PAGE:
From (the time of) Tabnēa, Iqīša-Marduk, and Nasḫir-Adad — three governors (in all) — for fifty years, the city of Anat was (under the control) of the Assyrian, (and also) for three years, in the days of Šamaš-rēša-uṣur, ditto (governor of the land of Suḫu and the land of Mari), my father, bef[ore] … [… I sat on] the throne of [my] father. When the gods Adad and Apla-[Adad] set […], the city of A[nat] returned (its allegiance) [to my father]. After four (?) [years], during which the city of Anat pros[pered (?)], [my father di]ed. I [sat on] the throne of my father, I (re-)established the regular offerings, offe[rings, (…)] and religious festivals of the god Adad […] according to the wording (of the commands) of Ḫam[mu]-rāp[i, king of Babylon, and] the father who begot me. […] In addition, I settled people in the city of Anat on (both) the landside and on the hi[ll]side. I settled the city of Anat as (it had been) before, on (both) the landside and the hillside. I returned the gods of (both) the landside [and the hillside of] the city of Anat who had gone [t]o the city of Ribaniš on account of the Assyrian […] and I settled them in their dwelling(s), (just) as (they had been) before.
[Hallo, W. W., & Younger, K. L. (2000). Context of Scripture (282). Leiden; Boston: Brill.]
NINURTA-KUDURRĪ-UṢUR — SUḪU ANNALS (#17) (2.115D)
This inscription is engraved on a stone stela found on the island of ʿĀnā. It also contains a relief of Ninurta-kudurrī-uṣur venerating the goddess Anat. In the text, Ninurta-kudurrī-uṣur describes his restoration of the statue and cult of the goddess after the desecration of the Assyrian following a revolt of the city of Anat against the land of Suḫu, narrated in COS 2.115C above. The same events are presented through political and religious filters.
The people of Anat who live in the city of Anat rebelled against the land of Suḫu. They joined hands with the Assyrian and brought the Assyrian up to the city of Anat. (However), he defiled the city of Anat and its gods. He defiled the fine garment of the goddess Anat, the ṣāriru-gold, the precious stones, and all the (other) things befitting her godhead. Then he placed her (statue) by itself in a hidden place.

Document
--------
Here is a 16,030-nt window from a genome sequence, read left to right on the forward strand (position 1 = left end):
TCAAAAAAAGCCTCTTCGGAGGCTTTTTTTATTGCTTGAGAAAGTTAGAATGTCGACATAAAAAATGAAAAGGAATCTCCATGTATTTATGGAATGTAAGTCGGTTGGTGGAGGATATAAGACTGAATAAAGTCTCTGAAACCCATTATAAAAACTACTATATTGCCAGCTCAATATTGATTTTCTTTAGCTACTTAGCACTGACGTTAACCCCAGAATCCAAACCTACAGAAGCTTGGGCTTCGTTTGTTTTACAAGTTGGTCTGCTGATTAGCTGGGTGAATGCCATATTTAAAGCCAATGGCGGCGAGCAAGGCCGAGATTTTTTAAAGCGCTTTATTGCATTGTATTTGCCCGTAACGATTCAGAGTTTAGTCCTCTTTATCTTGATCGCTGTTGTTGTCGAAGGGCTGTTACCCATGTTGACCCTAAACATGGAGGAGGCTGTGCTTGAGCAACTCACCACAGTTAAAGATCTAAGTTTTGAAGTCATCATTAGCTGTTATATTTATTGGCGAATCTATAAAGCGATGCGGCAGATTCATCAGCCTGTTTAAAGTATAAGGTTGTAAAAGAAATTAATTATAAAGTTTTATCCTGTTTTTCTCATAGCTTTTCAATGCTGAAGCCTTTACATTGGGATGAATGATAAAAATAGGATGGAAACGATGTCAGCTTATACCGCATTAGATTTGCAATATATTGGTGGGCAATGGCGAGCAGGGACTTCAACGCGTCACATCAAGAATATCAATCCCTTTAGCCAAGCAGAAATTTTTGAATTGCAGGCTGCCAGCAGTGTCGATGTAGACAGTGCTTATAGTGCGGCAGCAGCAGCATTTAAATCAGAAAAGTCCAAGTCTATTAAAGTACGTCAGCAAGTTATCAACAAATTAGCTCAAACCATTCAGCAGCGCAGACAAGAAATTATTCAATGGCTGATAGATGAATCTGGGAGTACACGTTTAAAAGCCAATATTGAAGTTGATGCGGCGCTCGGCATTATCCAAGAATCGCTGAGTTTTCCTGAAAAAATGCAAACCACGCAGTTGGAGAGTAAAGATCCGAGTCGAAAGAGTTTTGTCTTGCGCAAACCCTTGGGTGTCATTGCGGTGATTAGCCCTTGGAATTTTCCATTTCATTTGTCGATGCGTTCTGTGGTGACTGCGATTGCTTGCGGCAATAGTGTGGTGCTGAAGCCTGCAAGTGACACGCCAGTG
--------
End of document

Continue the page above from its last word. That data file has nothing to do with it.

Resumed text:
[Hallo, W. W., & Younger, K. L. (2000). Context of Scripture (283). Leiden; Boston: Brill.]
SUMMARY INSCRIPTION 9–10 (2.117F): The text is written on a large, very fragmentary clay tablet (18.4 cm wide) which was recovered in excavations at Nimrud in 1955. The reverse of the tablet preserves narrations of Tiglath-pileser’s Levantine campaigns, arranged geographically and set off by rulings across the surface of the tablet.
[As for Samsi, the queen of the land of Arabia], I felled with the sword [… at Mount Saqurri]. And all of [her] ca[mp …] [… all kinds of spices] without number, [her] gods [I seized]. [And she, in order to save her life, … to a desert], an arid place, [made off] like an onager…
[Hallo, W. W., & Younger, K. L. (2000). Context of Scripture (291–292). Leiden; Boston: Brill.]
SARGON II (2.118): THE ANNALS (2.118A): In very early excavations (1843–44), P. E. Botta uncovered fourteen large rooms of the palace of Sargon II at ancient Dūr-Šarrukīn (modern Khorsabad). The doorways and walls of these rooms were adorned with slabs having sculptured reliefs along with inscriptions.
Azuri, the king of Ashdod, [plo]tted to with[hold his tribute], and he sent (messages) to the neighboring kings [hostile to Assyria]. Because he committed crimes again[st the people of his country], I abo[lished] his ru[le] (and) plac[ed] Aḫimiti, his favorite brother, as king [over them]. The Hittites, who (always) speak treachery, [hated] his rule. [Ya]dna, who had no claim to the throne, who was like them, and had [no respect for rulership], they elevated over them. [In the anger of my heart], with my own chariot and with my cavalry — who never leave my [side in (hostile or) friendly territory] — I [quickly] marched to Ashdod, [his royal city]. I besieged (and) conquered Ashdod, Gi[mtu] and [Ashdod-Yam]. I counted as boo[ty] the gods who dw[elt] in them, him[self], [together with the people of his land, gold, silver, (and) the property of his palace]. I reorganized those cities. I settled there the people of the lands, the conquest of my hands. I placed my eunuchs as governors over them; and I counted them with the people of Assyria; and they bore my yoke.